I think it’s fair to say that jackfruit has been one of 2016’s trendiest vegan foods. At the last vegan festival I went to, every other food stall seemed to have involved it in their menus – from jackfruit curries to pasties.
But how can an obscure-sounding fruit have become such a big part of animal-free cooking? Jackfruits can be bought tinned, in syrup, just like any other sweet fruit. But before it is ripe, jackfruit can be slow-cooked and then pulled apart to create a faux meat. This makes it an ideal replacement for pork or chicken – in sandwiches, stews, curries and many other dishes.
Jackfruit is surprisingly easy to prepare, and a lot healthier than many meat substitutes (which, like any processed food, contain their fair share of salt and flavourings). If you’re tempted to give it a go, look out for tins of green, unripe jackfruit (right) in Asian grocery stores (but be sure to get the unripe version – not the sweet one), or order it online.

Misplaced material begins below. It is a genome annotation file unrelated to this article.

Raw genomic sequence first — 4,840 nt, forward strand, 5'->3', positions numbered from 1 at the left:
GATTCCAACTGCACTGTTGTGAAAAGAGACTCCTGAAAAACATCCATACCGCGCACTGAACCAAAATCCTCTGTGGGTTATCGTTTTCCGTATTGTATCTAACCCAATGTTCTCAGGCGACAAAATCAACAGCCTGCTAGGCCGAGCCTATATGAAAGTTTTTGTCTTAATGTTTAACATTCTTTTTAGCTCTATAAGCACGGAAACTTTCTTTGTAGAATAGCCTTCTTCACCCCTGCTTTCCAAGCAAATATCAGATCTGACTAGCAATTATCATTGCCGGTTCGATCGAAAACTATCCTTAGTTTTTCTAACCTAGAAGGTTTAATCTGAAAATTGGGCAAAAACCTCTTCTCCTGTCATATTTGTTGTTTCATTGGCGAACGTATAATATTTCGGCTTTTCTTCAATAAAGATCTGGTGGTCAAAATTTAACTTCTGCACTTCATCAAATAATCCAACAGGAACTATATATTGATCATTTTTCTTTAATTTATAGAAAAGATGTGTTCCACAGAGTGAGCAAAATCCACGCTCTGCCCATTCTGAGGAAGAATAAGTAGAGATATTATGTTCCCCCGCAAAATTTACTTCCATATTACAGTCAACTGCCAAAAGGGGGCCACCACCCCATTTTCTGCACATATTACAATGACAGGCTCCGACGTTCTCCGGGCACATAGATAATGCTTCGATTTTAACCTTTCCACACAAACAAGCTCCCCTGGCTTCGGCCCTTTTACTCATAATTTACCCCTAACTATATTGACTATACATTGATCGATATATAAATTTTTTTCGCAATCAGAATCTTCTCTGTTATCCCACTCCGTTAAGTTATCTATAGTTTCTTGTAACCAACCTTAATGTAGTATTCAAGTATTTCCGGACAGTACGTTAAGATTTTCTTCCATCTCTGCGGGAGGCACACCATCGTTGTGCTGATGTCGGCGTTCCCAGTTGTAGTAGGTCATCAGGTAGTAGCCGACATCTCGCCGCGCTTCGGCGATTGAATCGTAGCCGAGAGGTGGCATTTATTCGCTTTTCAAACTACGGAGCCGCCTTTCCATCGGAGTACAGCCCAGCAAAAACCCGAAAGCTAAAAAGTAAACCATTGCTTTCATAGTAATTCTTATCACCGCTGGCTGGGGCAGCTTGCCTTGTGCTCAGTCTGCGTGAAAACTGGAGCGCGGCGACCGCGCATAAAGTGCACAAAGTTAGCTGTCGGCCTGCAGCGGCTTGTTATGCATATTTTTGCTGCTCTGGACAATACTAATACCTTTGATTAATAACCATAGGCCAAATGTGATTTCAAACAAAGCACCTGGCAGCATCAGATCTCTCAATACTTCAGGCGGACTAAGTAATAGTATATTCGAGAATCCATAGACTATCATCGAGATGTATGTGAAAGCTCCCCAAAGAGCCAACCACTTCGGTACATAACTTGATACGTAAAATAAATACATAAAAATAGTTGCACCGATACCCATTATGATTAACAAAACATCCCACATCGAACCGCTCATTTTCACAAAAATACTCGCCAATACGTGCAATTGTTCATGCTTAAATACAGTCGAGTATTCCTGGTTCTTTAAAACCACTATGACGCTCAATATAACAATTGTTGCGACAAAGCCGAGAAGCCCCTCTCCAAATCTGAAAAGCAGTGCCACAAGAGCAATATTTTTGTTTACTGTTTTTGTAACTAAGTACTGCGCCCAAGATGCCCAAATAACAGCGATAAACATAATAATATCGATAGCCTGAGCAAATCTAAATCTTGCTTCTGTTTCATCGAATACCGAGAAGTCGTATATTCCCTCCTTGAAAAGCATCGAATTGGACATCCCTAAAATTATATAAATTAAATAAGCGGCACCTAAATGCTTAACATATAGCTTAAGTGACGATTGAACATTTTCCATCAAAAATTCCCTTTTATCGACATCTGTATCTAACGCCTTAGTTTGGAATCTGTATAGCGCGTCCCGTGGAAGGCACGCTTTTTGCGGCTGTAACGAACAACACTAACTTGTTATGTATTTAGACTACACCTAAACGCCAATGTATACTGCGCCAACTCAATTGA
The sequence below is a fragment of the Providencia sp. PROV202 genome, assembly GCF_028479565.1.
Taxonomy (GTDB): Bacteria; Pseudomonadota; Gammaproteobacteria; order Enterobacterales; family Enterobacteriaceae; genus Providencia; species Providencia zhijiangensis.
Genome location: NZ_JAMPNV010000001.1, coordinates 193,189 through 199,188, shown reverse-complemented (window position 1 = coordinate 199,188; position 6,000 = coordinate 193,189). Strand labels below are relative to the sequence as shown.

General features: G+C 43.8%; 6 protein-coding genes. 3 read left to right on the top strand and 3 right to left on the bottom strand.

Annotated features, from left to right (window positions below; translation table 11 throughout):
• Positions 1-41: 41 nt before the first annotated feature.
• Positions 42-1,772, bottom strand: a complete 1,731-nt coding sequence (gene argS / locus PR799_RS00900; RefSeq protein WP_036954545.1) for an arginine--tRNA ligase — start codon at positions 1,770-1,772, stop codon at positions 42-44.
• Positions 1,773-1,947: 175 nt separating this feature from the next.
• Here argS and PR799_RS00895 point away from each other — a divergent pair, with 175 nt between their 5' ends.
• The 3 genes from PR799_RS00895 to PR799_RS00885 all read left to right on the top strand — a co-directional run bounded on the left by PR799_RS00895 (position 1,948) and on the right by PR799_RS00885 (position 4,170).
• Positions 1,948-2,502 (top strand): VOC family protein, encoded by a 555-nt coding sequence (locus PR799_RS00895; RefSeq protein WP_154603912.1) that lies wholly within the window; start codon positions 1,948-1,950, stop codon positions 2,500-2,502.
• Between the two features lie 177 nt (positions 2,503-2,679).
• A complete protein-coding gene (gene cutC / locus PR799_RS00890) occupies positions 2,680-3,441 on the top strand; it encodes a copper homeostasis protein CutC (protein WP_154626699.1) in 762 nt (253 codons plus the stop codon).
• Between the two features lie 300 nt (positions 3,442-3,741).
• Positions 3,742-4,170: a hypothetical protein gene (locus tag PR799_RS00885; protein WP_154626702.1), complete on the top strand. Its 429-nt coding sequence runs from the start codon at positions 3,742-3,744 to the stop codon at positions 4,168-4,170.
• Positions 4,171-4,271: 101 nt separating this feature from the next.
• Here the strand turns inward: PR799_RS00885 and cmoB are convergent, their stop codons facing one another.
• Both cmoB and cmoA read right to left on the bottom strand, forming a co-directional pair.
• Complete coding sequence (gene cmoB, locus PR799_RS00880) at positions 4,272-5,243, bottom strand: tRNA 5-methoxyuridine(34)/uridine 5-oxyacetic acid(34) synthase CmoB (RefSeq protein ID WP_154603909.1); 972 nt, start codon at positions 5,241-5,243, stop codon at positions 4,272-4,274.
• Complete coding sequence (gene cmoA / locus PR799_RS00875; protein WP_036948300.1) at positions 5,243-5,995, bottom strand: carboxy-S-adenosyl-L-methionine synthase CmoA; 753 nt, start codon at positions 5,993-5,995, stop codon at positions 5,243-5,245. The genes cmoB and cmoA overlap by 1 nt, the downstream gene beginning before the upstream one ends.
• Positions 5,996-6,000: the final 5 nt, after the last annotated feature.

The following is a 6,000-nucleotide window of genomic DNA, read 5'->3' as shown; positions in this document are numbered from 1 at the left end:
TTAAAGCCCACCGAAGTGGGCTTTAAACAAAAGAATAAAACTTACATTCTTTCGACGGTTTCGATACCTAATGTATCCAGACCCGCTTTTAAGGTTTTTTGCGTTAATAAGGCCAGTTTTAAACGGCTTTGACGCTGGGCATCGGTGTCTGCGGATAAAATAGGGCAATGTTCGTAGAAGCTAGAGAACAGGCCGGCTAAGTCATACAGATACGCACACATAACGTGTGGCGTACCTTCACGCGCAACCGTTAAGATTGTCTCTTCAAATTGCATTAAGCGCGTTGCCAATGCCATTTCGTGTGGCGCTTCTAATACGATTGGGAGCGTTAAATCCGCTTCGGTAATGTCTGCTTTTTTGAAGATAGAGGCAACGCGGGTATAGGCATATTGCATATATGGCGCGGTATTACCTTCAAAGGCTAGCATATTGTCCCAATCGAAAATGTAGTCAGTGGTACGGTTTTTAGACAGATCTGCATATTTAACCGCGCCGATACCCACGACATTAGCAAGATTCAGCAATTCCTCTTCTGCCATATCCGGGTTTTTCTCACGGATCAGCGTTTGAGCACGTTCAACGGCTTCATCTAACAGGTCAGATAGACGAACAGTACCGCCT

Once you’ve found your local source of jackfruit, it’s as easy as opening the tin and draining off the brine, then throwing the jackfruit into your casserole or curry to cook slowly. Some people prefer to get rid of the seeds before cooking the jackfruit, but I don’t bother with this.
Searching for ‘jackfruit recipes’ online brings up a multitude of results, but you might like to try some of these:
But if you’d prefer to try jackfruit in ready-to-eat form, then do keep an eye out for it at vegan fairs, where there should be plenty of opportunities.
Every year seems to bring new crazes in vegan food, with jackfruit and chickpea-based meringues (more on that to come) both becoming popular in recent times. With almost every kind of food now available in animal-free form, it’s exciting to think what 2017 will bring to cruelty-free cookery.